Morphea is a form of scleroderma where there are isolated patches of hardened skin. The hardened skin layer contains deposits of collagen and is also referred to as localized scleroderma. There are various forms of clinical representations of the disease. In certain cases there are small plaques of morphea that involve only the skin, while on the other hand, there are several cases where this form of scleroderma could lead to functional as well as cosmetic deformities.
Morphea is further classified into plaque, generalized, linear scleroderma, bullous and deep scleroderma. There may also be various cases where the patient is showing various forms of scleroderma and this is known as mixed morphea condition. It has been found that almost 15 percent of all patient showing signs of scleroderma will have the mixed type of disease.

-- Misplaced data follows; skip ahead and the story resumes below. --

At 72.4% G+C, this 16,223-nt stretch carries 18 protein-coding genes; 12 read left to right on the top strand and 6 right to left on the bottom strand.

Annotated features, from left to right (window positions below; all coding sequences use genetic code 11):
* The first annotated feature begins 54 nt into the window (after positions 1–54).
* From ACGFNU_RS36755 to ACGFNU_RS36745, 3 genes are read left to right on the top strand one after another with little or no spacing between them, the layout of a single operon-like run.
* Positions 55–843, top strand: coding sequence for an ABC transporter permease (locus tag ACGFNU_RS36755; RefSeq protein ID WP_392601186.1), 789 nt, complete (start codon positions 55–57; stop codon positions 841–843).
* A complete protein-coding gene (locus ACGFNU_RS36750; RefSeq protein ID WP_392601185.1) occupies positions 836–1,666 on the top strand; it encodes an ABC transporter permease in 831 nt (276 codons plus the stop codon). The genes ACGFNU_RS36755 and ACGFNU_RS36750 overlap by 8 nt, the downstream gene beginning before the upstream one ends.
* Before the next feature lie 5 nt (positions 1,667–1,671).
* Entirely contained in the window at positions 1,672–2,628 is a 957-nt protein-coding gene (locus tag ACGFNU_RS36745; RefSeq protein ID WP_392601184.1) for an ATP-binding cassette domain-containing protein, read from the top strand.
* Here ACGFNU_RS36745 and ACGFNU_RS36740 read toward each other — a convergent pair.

There has been extensive research on finding the right treatment for this disease. This includes tropical, intralesional and systemic corticosteroids. There are many researches who also applied anti malarial drugs like chloroquine for the treatment of morphea, but eventually it was a systemic immunosuppression of scleroderma with the application of ultra violet light that has been effective in the treatment of this disease. Other methods involve inducing various enzymes that degrade the collagen matrix under the skin are also very effective.